Though the site ran for almost seven years, had millions of visitors and built up a loyal following, it was not enough to "keep the lights on." The two founders, Cam MacMurchy and Ewan Christie, decided the costs and measures needed to be taken in order to save the online news and entertainment site were not worth it.
"Web publishing in 2016 is a tough business," MacMurchy wrote in a heartfelt post announcing the site's shutdown. "We certainly didn’t expect to end up this way, and it’s painful, to be sure."
"The Nanfang has been an amazing ride," he added.
China-watchers reacted to the news on Twitter:
The Nanfang began as a community-style site for expats in southern China back in 2011 (but was in the works as early as 2009). Last year, the site was redesigned to focus more on China news and commentary.
The Nanfang in 2011.
Both MacMurchy and Christie launched the site for "one more shot at building something that might be [their] own" before "slowly making [their] way in the corporate world." But over the years, they found they had less and less time to maintain the site with fulltime jobs.
We spoke with MacMurchy on what it was like squeezing articles in while also working day jobs:
"Ewan and I both have extremely busy day jobs. He is a lawyer in Toronto, and I work in corporate communications in Hong Kong. So I would wake up early to edit material to post to the site, while Ewan would get home from work late and start editing because of the time difference. Together, we managed to get 8-10 new stories up every morning, it was a slog, for sure, but we enjoyed it.”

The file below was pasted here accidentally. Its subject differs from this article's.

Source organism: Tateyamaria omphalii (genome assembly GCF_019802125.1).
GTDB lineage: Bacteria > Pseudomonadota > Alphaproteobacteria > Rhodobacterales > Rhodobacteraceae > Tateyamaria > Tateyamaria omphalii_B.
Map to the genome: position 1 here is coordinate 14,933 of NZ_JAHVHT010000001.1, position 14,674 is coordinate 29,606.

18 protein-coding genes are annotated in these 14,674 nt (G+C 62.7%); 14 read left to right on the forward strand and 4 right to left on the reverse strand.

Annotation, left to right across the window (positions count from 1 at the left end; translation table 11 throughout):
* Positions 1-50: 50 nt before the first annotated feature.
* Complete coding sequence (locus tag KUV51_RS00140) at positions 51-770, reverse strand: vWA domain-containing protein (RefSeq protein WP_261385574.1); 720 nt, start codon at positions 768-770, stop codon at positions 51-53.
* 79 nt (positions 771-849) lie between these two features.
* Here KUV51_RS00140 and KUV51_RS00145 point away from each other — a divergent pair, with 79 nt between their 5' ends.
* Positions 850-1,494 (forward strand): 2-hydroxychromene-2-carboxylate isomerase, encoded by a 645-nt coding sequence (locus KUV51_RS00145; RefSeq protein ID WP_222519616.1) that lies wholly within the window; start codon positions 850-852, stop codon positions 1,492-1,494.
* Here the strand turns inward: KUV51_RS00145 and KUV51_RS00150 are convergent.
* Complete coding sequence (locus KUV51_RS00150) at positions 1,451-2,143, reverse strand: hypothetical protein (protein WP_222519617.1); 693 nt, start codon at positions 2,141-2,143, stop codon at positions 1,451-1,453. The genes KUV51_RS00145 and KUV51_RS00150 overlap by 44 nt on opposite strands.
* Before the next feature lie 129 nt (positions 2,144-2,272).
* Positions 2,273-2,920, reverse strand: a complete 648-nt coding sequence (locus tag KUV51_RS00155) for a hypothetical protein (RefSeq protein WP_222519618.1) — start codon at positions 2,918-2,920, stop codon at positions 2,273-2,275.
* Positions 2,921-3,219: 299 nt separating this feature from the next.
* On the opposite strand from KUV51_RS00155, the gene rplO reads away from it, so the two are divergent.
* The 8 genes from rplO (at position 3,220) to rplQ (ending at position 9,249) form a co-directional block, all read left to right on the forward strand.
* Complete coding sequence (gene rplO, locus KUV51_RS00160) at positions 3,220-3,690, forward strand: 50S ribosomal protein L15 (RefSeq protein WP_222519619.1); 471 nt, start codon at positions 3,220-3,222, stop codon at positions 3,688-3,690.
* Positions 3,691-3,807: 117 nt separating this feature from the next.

When asked if they had any plans to revive the publication in the future or turn to new endeavors, MacMurchy was unsure:
“I definitely want to do something exciting in terms of online journalism, but it’s about finding the right idea. Both Ewan and I are considering doing something else, or perhaps investing in somebody else’s bright idea. We’ll consider things over the next few months.”
Though the website is coming to a close, MacMurchy is very grateful for his employees, readers, and experiences. When asked what his favorite time at Nanfang was, this is what he told us:
“The best part of doing The Nanfang, bar none, is the people we’ve met. I’ve met writers and tech people that have become lifelong friends through this project. The number of people who have reached out to us to help has been amazing. I’m also most proud of those who got started with us, and moved on to bigger and better things.”
A hat tip to The Nanfang for their fast and thoughtful coverage of south China and the PRC at large. From everyone at That’s we wish the entire Nanfang team the best in their future endeavors.
Additional reporting by Matthew Bossons